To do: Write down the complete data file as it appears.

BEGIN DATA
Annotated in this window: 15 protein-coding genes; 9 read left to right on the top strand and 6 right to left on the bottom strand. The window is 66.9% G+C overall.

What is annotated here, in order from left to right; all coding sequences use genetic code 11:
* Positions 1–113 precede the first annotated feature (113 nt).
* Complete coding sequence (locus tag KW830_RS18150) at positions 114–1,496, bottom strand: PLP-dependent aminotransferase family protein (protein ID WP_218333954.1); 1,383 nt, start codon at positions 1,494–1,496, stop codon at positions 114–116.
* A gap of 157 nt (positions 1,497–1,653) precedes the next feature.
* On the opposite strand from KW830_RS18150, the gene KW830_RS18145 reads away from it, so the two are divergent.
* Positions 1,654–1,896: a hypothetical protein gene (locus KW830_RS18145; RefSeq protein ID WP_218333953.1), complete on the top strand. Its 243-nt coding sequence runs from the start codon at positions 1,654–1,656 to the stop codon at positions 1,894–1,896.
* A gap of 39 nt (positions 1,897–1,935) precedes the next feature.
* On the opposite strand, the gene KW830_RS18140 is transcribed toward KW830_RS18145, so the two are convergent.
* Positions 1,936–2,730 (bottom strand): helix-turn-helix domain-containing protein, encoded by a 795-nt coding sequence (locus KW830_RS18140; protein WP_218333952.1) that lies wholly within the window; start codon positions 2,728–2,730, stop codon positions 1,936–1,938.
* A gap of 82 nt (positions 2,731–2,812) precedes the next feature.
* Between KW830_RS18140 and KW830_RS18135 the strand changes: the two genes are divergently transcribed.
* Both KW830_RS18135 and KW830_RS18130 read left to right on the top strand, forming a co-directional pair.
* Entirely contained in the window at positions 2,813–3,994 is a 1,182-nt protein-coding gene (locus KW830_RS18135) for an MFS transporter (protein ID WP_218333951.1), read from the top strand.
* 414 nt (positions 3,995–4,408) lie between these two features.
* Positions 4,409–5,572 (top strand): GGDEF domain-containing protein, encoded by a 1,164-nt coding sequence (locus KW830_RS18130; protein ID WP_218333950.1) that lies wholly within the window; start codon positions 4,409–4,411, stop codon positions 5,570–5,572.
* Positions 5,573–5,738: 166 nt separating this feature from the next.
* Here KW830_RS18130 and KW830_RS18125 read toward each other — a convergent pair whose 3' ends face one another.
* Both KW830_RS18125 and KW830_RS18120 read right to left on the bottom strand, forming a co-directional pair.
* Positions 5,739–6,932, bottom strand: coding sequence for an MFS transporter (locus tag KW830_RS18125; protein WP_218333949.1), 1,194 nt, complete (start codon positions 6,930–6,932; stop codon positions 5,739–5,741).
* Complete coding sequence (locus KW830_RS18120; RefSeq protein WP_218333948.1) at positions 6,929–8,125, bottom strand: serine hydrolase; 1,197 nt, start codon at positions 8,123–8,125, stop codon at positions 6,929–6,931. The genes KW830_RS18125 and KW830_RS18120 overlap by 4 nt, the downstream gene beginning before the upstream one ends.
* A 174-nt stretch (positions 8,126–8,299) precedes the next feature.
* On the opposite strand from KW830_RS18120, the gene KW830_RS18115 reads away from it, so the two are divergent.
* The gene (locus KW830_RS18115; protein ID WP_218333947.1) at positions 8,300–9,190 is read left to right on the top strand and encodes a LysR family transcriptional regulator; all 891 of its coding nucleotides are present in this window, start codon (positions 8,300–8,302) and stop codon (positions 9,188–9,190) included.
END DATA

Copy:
Annotated in this window: 15 protein-coding genes; 9 read left to right on the top strand and 6 right to left on the bottom strand. The window is 66.9% G+C overall.

What is annotated here, in order from left to right; all coding sequences use genetic code 11:
* Positions 1–113 precede the first annotated feature (113 nt).
* Complete coding sequence (locus tag KW830_RS18150) at positions 114–1,496, bottom strand: PLP-dependent aminotransferase family protein (protein ID WP_218333954.1); 1,383 nt, start codon at positions 1,494–1,496, stop codon at positions 114–116.
* A gap of 157 nt (positions 1,497–1,653) precedes the next feature.
* On the opposite strand from KW830_RS18150, the gene KW830_RS18145 reads away from it, so the two are divergent.
* Positions 1,654–1,896: a hypothetical protein gene (locus KW830_RS18145; RefSeq protein ID WP_218333953.1), complete on the top strand. Its 243-nt coding sequence runs from the start codon at positions 1,654–1,656 to the stop codon at positions 1,894–1,896.
* A gap of 39 nt (positions 1,897–1,935) precedes the next feature.
* On the opposite strand, the gene KW830_RS18140 is transcribed toward KW830_RS18145, so the two are convergent.
* Positions 1,936–2,730 (bottom strand): helix-turn-helix domain-containing protein, encoded by a 795-nt coding sequence (locus KW830_RS18140; protein WP_218333952.1) that lies wholly within the window; start codon positions 2,728–2,730, stop codon positions 1,936–1,938.
* A gap of 82 nt (positions 2,731–2,812) precedes the next feature.
* Between KW830_RS18140 and KW830_RS18135 the strand changes: the two genes are divergently transcribed.
* Both KW830_RS18135 and KW830_RS18130 read left to right on the top strand, forming a co-directional pair.
* Entirely contained in the window at positions 2,813–3,994 is a 1,182-nt protein-coding gene (locus KW830_RS18135) for an MFS transporter (protein ID WP_218333951.1), read from the top strand.
* 414 nt (positions 3,995–4,408) lie between these two features.
* Positions 4,409–5,572 (top strand): GGDEF domain-containing protein, encoded by a 1,164-nt coding sequence (locus KW830_RS18130; protein ID WP_218333950.1) that lies wholly within the window; start codon positions 4,409–4,411, stop codon positions 5,570–5,572.
* Positions 5,573–5,738: 166 nt separating this feature from the next.
* Here KW830_RS18130 and KW830_RS18125 read toward each other — a convergent pair whose 3' ends face one another.
* Both KW830_RS18125 and KW830_RS18120 read right to left on the bottom strand, forming a co-directional pair.
* Positions 5,739–6,932, bottom strand: coding sequence for an MFS transporter (locus tag KW830_RS18125; protein WP_218333949.1), 1,194 nt, complete (start codon positions 6,930–6,932; stop codon positions 5,739–5,741).
* Complete coding sequence (locus KW830_RS18120; RefSeq protein WP_218333948.1) at positions 6,929–8,125, bottom strand: serine hydrolase; 1,197 nt, start codon at positions 8,123–8,125, stop codon at positions 6,929–6,931. The genes KW830_RS18125 and KW830_RS18120 overlap by 4 nt, the downstream gene beginning before the upstream one ends.
* A 174-nt stretch (positions 8,126–8,299) precedes the next feature.
* On the opposite strand from KW830_RS18120, the gene KW830_RS18115 reads away from it, so the two are divergent.
* The gene (locus KW830_RS18115; protein ID WP_218333947.1) at positions 8,300–9,190 is read left to right on the top strand and encodes a LysR family transcriptional regulator; all 891 of its coding nucleotides are present in this window, start codon (positions 8,300–8,302) and stop codon (positions 9,188–9,190) included.